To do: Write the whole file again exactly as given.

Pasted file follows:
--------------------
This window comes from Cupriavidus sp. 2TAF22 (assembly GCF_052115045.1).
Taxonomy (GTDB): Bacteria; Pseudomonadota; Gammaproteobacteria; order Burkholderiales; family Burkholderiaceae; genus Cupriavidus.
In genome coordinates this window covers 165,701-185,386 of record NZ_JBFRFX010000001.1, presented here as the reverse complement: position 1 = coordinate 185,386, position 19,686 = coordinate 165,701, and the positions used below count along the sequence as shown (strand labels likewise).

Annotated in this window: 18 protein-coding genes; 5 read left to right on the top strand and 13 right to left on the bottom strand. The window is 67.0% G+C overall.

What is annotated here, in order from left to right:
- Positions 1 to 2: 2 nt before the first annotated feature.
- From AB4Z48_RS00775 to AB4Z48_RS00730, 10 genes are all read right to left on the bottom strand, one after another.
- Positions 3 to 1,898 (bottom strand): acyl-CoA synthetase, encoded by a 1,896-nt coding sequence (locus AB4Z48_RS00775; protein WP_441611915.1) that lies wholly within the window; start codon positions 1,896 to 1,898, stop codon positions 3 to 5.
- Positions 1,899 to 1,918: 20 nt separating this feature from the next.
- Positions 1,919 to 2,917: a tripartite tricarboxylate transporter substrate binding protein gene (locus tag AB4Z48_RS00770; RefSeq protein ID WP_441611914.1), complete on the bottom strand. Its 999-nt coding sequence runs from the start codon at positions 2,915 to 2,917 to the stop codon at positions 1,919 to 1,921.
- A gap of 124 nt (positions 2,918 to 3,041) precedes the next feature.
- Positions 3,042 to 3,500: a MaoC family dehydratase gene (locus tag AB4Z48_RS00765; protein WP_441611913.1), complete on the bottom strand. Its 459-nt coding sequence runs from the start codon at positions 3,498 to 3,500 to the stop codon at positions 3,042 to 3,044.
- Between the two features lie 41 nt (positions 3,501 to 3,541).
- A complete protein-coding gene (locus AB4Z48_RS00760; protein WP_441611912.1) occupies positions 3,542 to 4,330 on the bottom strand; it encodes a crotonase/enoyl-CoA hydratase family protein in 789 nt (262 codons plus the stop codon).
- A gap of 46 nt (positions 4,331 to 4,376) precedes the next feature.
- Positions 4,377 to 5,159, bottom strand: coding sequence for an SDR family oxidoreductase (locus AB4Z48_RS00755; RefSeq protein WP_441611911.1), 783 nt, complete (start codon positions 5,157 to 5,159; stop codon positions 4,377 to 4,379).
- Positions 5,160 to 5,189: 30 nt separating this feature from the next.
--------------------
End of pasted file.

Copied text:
This window comes from Cupriavidus sp. 2TAF22 (assembly GCF_052115045.1).
Taxonomy (GTDB): Bacteria; Pseudomonadota; Gammaproteobacteria; order Burkholderiales; family Burkholderiaceae; genus Cupriavidus.
In genome coordinates this window covers 165,701-185,386 of record NZ_JBFRFX010000001.1, presented here as the reverse complement: position 1 = coordinate 185,386, position 19,686 = coordinate 165,701, and the positions used below count along the sequence as shown (strand labels likewise).

Annotated in this window: 18 protein-coding genes; 5 read left to right on the top strand and 13 right to left on the bottom strand. The window is 67.0% G+C overall.

What is annotated here, in order from left to right:
- Positions 1 to 2: 2 nt before the first annotated feature.
- From AB4Z48_RS00775 to AB4Z48_RS00730, 10 genes are all read right to left on the bottom strand, one after another.
- Positions 3 to 1,898 (bottom strand): acyl-CoA synthetase, encoded by a 1,896-nt coding sequence (locus AB4Z48_RS00775; protein WP_441611915.1) that lies wholly within the window; start codon positions 1,896 to 1,898, stop codon positions 3 to 5.
- Positions 1,899 to 1,918: 20 nt separating this feature from the next.
- Positions 1,919 to 2,917: a tripartite tricarboxylate transporter substrate binding protein gene (locus tag AB4Z48_RS00770; RefSeq protein ID WP_441611914.1), complete on the bottom strand. Its 999-nt coding sequence runs from the start codon at positions 2,915 to 2,917 to the stop codon at positions 1,919 to 1,921.
- A gap of 124 nt (positions 2,918 to 3,041) precedes the next feature.
- Positions 3,042 to 3,500: a MaoC family dehydratase gene (locus tag AB4Z48_RS00765; protein WP_441611913.1), complete on the bottom strand. Its 459-nt coding sequence runs from the start codon at positions 3,498 to 3,500 to the stop codon at positions 3,042 to 3,044.
- Between the two features lie 41 nt (positions 3,501 to 3,541).
- A complete protein-coding gene (locus AB4Z48_RS00760; protein WP_441611912.1) occupies positions 3,542 to 4,330 on the bottom strand; it encodes a crotonase/enoyl-CoA hydratase family protein in 789 nt (262 codons plus the stop codon).
- A gap of 46 nt (positions 4,331 to 4,376) precedes the next feature.
- Positions 4,377 to 5,159, bottom strand: coding sequence for an SDR family oxidoreductase (locus AB4Z48_RS00755; RefSeq protein WP_441611911.1), 783 nt, complete (start codon positions 5,157 to 5,159; stop codon positions 4,377 to 4,379).
- Positions 5,160 to 5,189: 30 nt separating this feature from the next.